The state budget that the Missouri Senate is considering would chop funding for a statewide recycling grant program, a move that recycling advocates call shortsighted.
At issue is a program funded by a fee trash haulers pay when they dispose of solid waste in landfills or take it to transfer stations where it is consolidated for shipment to a landfill.
Money from the fee is distributed to 20 regional solid waste districts around the state. District officials then award grants to businesses and groups to increase recycling options and promote public awareness of recycling.
Supporters say the program has been successful at diverting waste from landfills. But the program has drawn fire from Appropriations Committee Chairman Kurt Schaefer, R-Columbia, for what he considers exorbitant overhead costs.
“It’s a tremendous waste of money,” Schaefer, an environmental lawyer, said in an interview earlier this year.
Information provided by his office indicates that some of the waste management districts used half of their funds for administrative costs last year. The highest percentage spent on overhead was 54 percent, in Region D in northwestern Missouri.
“When you bring this to peoples’ attention, they think it’s ludicrous,” Schaefer said.
But not all districts spent such a high percentage on administration. The St. Louis-Jefferson Solid Waste Management District, which covers St. Louis, St. Louis County, St. Charles County and Jefferson County, spent 23.6 percent on overhead, according to Schaefer’s data.
The St. Louis-Jefferson district approved more than $2.1 million in funding for 60 grant recipients last year, according to John Haasis, manager of the solid waste management program at the St. Louis County Department of Health.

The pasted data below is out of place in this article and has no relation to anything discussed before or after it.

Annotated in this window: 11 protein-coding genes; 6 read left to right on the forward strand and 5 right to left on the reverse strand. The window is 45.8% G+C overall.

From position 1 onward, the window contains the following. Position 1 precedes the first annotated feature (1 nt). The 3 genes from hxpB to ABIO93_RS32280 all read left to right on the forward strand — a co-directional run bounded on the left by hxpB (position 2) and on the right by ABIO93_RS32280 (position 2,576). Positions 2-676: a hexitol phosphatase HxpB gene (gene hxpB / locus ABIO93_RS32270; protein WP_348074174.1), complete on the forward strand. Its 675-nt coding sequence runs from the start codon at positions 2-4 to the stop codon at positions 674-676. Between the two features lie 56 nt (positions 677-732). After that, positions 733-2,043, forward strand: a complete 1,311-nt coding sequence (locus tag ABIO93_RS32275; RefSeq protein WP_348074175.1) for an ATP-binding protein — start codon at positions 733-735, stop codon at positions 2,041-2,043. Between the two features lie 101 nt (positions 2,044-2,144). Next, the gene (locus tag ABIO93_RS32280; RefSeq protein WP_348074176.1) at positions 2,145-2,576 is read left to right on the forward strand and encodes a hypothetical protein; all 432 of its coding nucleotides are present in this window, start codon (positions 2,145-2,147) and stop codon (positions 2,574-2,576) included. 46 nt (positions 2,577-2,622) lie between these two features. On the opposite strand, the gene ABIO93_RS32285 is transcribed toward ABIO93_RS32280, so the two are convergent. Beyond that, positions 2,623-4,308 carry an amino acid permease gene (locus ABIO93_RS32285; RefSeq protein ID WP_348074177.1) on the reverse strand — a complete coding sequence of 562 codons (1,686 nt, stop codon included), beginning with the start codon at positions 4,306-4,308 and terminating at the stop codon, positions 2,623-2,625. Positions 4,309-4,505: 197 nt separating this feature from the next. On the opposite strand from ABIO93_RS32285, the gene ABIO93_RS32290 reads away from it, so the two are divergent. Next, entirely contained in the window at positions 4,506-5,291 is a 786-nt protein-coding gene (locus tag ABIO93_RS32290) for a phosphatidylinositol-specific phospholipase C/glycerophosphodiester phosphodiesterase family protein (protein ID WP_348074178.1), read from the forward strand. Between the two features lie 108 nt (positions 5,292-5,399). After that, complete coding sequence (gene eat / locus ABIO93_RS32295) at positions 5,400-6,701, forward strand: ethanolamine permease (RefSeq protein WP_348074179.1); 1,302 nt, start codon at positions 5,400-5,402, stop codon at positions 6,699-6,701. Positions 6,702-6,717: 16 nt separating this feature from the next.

Haasis sent an email to senators today, asking them to reinstate the program’s funding. A handout he distributed said that over the years, the outlay has funded options such as curbside recycling, yard waste composting sites, special collections for electronics and hundreds of thousands of recycling containers.
Sen. Joe Keaveny, D-St. Louis, said he supported restoring the money.
“It’s kind of ironic that we’re having this discussion on Earth Day,” Keaveny said. “I’ve heard a number of times from businesses how much they utilize this program and how much it benefits the environment.”
In addition to the proposed budget cut, Schaefer sponsors a separate bill that would eliminate the solid waste districts, lower the haulers’ tipping fee and let the Missouri Department of Natural Resources administer the grants.
He said the “world of solid waste is not what it was in 1990,” when the districts were established. Given the high cost of land for landfills and the growing market for recycling, he said haulers had an economic incentive to reduce what they take to landfills.
But his bill eliminating the districts has been stuck on the Senate’s debate calendar for months, and with only four weeks left in the session, it is probably dead.
At a hearing in January, critics said it would eliminate local control and harm efforts to educate people about the benefits of recycling. They said Missouri’s recycling industry employs more than 25,000 people.
“If some districts are not operating efficiently, then certain limits on administrative costs might solve the problem,” said a letter submitted by Tim Fischesser, executive director of the St. Louis County Municipal League.
Keaveny voiced a similar position. “The St. Louis-Jefferson Solid Waste District does a very, very good job. I can’t speak to all the others but I’m not sure we need to take the nuclear action and eliminate them all.”
The solid waste districts’ funding is part of HB6. Schaefer’s bill eliminating the districts is SB13.